Desert Educator

There are few institutions that generate more affection in the hearts of donors than excellent small colleges. And no college in America is smaller, nor really more excellent, than Deep Springs, an idiosyncratic place nestled a mile above sea level in the California high desert bordered by the White and Inyo mountain ranges. At any one time, Deep Springs is home to two dozen of the most academically qualified young men in America, who are attracted by its offer of two years of intense academic study, hard ranch work for 20 hours per week, and practical lessons in self-governance—all 100 percent free. Its graduates usually go on to complete their degrees at America’s most prestigious universities, and more than half of all attendees have ended up with doctoral degrees.

All this is precisely as Lucien Nunn intended. Continue reading “Desert Educator”

Eclectically Orthodox

Ralph Waldo Beeson was legendarily cheap when it came to treating himself. Once, when given some new corduroys, the insurance executive turned them down on account of already owning a pair. At his modest house just south of Birmingham, he often chose not to operate the air conditioning during brutal Alabama summers, saying it “costs a fortune to run that thing.” But just down the hill from his house, he had a view of Samford University—to which he was nothing but generous.

As a 29-year-old life insurance salesman, Beeson had poured his savings into the stock of his company, Liberty National, just after the crash of 1929. The bet paid off handsomely, and he cashed in for $100 million in the 1980s. Continue reading “Eclectically Orthodox”

New U.

Scan the rankings of the world’s best universities and you may spot a few patterns. First, you will probably notice that, in every major survey, virtually all of the world’s 20 best schools are located in English-speaking countries. Next, within this elite cohort, it is hard to miss America’s dominance: the surveys usually place about 15 of the world’s top 20 universities in the United States. (Please see the table below.)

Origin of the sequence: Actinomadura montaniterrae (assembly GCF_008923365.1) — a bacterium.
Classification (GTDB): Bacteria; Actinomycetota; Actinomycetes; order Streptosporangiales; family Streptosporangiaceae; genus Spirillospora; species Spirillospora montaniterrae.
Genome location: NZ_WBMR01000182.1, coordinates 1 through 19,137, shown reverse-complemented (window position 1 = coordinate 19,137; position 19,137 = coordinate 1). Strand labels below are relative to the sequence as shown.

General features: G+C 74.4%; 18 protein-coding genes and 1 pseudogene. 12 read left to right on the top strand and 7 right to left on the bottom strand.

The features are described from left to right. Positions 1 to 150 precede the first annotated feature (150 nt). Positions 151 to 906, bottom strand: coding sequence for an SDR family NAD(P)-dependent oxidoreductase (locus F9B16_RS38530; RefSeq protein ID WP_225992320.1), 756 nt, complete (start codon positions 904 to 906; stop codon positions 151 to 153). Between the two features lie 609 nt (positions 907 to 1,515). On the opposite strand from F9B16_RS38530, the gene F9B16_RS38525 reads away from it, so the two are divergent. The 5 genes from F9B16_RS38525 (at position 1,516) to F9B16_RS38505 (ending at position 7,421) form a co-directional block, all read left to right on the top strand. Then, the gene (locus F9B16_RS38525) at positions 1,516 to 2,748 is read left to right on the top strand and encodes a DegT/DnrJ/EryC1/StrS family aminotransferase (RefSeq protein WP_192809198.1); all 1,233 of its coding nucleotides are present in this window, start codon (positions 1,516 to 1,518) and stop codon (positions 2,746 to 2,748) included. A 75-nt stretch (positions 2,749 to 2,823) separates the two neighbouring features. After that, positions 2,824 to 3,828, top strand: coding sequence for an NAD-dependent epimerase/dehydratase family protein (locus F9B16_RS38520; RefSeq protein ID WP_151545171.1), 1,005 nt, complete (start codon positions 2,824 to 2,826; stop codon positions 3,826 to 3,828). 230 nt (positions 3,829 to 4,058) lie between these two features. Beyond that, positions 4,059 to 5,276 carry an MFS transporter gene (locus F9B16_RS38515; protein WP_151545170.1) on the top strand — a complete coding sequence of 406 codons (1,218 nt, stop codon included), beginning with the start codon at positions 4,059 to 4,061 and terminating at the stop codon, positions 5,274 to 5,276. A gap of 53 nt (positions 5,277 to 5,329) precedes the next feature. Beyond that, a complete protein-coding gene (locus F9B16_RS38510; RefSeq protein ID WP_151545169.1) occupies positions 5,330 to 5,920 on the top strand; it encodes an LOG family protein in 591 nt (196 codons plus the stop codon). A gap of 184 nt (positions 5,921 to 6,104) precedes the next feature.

And if you look closer, you may notice that, among the American universities, the majority are private schools. The names of the schools themselves are revealing. They are not usually named for cities or states. Often they bear the names of their patrons: John Harvard and Elihu Yale; Ezra Cornell and Johns Hopkins; Leland Stanford and James B. Duke. It is striking that of the top 20 schools on earth, more than half were funded, built, and sustained by wealthy Americans who took it upon themselves to start an institution of higher learning. Continue reading “New U.”

Pilgrims’ Progress

This article originally appeared as a sidebar to “New U.”

Desires—like Tom Monaghan’s—to strengthen religious faith are responsible for a flurry of new colleges in recent decades. In 1990, Pope John Paul II issued Ex Corde Ecclesiae, a decree on Catholic identity for new Catholic colleges and universities. Ex Corde colleges submit to the authority of their local bishops and to the teachings of the Church. Twenty-three institutions now adhere to it, including several founded prior to its promulgation, like the Catholic University of America. But nine have been founded since 1970, and five since 1990—most recently John Paul the Great University, a media-focused school in San Diego, and Wyoming Catholic College in the small town of Lander. Continue reading “Pilgrims’ Progress”

Intellectual Capital

New York City
“Scary,” says Marilyn Fedak. She looks out the window from her corner office. Outside, a winter storm is raging. Whirling snow obscures the view of the Empire State Building and Rockefeller Center from her 39th-floor windows. In a few hours, the heavy snowfall will snarl travel and down power lines from D.C. to Boston. She pauses for a moment.